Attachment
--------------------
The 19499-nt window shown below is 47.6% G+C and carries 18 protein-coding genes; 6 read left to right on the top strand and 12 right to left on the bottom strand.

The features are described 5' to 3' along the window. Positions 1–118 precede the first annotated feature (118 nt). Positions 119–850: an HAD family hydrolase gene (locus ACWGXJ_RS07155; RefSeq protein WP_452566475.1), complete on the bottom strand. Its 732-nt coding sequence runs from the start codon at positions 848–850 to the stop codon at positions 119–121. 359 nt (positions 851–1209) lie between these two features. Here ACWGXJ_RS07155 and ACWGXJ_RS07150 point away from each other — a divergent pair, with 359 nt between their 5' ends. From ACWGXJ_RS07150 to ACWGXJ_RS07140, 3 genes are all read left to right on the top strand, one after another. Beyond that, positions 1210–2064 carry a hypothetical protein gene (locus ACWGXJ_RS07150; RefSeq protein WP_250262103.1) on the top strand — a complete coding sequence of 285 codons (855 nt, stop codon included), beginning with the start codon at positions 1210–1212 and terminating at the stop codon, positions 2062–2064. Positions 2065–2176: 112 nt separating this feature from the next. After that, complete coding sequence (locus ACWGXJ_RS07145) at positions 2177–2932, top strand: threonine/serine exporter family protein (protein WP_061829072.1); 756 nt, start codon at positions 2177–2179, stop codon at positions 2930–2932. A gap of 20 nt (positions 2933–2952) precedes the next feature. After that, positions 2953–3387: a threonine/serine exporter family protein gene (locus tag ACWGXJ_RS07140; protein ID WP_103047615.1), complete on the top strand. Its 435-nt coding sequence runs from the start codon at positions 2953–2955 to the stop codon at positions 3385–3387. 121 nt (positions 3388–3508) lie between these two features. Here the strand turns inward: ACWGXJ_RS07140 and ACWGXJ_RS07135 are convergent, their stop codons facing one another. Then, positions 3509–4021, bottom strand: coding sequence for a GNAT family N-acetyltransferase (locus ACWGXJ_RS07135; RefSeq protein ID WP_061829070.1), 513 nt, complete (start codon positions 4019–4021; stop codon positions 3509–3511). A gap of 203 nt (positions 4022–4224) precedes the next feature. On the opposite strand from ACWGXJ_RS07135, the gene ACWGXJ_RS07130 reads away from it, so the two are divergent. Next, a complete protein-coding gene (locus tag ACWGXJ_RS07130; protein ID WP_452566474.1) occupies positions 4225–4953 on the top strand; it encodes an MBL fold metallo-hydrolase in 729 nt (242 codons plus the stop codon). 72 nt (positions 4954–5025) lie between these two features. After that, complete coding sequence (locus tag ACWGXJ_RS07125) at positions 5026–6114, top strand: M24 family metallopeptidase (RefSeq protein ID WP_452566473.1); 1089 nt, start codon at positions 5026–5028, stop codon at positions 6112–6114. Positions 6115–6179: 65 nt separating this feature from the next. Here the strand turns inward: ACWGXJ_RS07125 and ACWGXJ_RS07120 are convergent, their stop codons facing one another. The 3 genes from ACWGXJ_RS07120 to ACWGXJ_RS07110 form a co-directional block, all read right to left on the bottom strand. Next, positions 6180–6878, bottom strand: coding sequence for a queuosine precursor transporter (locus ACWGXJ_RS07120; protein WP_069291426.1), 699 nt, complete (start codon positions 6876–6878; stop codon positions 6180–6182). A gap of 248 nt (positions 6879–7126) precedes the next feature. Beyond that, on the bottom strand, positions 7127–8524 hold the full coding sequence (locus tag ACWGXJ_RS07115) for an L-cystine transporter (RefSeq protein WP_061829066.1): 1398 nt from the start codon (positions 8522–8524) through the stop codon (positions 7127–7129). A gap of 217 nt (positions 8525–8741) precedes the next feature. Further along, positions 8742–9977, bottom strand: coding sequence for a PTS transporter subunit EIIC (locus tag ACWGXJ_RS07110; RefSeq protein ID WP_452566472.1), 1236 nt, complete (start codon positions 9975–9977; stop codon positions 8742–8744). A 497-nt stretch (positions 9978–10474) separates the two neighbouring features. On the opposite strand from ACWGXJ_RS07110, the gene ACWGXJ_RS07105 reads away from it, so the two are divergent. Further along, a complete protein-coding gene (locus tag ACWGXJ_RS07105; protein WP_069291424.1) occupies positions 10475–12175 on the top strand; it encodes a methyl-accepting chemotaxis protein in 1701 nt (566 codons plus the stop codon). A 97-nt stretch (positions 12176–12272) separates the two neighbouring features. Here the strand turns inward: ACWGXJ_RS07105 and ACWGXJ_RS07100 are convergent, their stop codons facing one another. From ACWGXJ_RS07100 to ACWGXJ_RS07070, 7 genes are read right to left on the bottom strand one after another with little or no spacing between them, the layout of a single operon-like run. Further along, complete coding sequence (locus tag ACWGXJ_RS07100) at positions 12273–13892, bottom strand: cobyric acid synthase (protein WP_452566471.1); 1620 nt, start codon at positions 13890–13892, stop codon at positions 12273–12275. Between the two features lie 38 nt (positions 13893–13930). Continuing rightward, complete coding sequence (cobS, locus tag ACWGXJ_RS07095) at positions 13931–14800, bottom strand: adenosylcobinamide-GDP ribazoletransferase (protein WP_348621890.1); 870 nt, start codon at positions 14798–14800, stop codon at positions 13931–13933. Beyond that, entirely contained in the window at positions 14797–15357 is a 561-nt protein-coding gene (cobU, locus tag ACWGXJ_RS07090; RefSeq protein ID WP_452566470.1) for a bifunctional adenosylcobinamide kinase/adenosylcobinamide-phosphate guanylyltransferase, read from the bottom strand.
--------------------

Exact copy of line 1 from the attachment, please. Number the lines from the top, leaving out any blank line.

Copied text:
The 19499-nt window shown below is 47.6% G+C and carries 18 protein-coding genes; 6 read left to right on the top strand and 12 right to left on the bottom strand.